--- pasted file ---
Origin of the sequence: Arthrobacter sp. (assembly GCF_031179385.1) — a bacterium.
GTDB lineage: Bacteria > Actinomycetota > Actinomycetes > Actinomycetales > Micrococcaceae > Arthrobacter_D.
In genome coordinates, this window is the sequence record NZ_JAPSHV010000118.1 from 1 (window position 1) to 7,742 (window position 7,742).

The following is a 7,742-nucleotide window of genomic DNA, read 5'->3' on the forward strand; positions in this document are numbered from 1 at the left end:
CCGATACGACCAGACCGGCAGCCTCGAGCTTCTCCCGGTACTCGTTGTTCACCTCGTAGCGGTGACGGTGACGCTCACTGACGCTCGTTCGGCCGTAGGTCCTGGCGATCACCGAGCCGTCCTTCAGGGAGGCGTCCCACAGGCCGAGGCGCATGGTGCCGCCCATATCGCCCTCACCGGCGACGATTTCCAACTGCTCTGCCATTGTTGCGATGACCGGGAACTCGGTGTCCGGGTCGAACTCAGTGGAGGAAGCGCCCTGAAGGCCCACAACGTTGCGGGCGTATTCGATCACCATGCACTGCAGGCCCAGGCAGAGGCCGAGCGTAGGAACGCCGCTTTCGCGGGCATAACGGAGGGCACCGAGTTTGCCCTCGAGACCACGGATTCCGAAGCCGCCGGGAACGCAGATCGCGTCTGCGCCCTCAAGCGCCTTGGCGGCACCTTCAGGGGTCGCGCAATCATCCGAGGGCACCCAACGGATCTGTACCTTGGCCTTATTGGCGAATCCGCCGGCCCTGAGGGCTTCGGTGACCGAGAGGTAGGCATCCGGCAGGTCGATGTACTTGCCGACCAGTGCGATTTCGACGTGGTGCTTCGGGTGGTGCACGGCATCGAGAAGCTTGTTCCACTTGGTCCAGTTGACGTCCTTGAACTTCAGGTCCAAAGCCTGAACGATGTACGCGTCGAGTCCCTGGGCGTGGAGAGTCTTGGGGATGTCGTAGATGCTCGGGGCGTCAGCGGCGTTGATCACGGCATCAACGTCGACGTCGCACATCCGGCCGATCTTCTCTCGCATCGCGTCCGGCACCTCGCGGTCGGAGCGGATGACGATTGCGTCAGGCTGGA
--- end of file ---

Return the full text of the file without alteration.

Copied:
Origin of the sequence: Arthrobacter sp. (assembly GCF_031179385.1) — a bacterium.
GTDB lineage: Bacteria > Actinomycetota > Actinomycetes > Actinomycetales > Micrococcaceae > Arthrobacter_D.
In genome coordinates, this window is the sequence record NZ_JAPSHV010000118.1 from 1 (window position 1) to 7,742 (window position 7,742).

The following is a 7,742-nucleotide window of genomic DNA, read 5'->3' on the forward strand; positions in this document are numbered from 1 at the left end:
CCGATACGACCAGACCGGCAGCCTCGAGCTTCTCCCGGTACTCGTTGTTCACCTCGTAGCGGTGACGGTGACGCTCACTGACGCTCGTTCGGCCGTAGGTCCTGGCGATCACCGAGCCGTCCTTCAGGGAGGCGTCCCACAGGCCGAGGCGCATGGTGCCGCCCATATCGCCCTCACCGGCGACGATTTCCAACTGCTCTGCCATTGTTGCGATGACCGGGAACTCGGTGTCCGGGTCGAACTCAGTGGAGGAAGCGCCCTGAAGGCCCACAACGTTGCGGGCGTATTCGATCACCATGCACTGCAGGCCCAGGCAGAGGCCGAGCGTAGGAACGCCGCTTTCGCGGGCATAACGGAGGGCACCGAGTTTGCCCTCGAGACCACGGATTCCGAAGCCGCCGGGAACGCAGATCGCGTCTGCGCCCTCAAGCGCCTTGGCGGCACCTTCAGGGGTCGCGCAATCATCCGAGGGCACCCAACGGATCTGTACCTTGGCCTTATTGGCGAATCCGCCGGCCCTGAGGGCTTCGGTGACCGAGAGGTAGGCATCCGGCAGGTCGATGTACTTGCCGACCAGTGCGATTTCGACGTGGTGCTTCGGGTGGTGCACGGCATCGAGAAGCTTGTTCCACTTGGTCCAGTTGACGTCCTTGAACTTCAGGTCCAAAGCCTGAACGATGTACGCGTCGAGTCCCTGGGCGTGGAGAGTCTTGGGGATGTCGTAGATGCTCGGGGCGTCAGCGGCGTTGATCACGGCATCAACGTCGACGTCGCACATCCGGCCGATCTTCTCTCGCATCGCGTCCGGCACCTCGCGGTCGGAGCGGATGACGATTGCGTCAGGCTGGA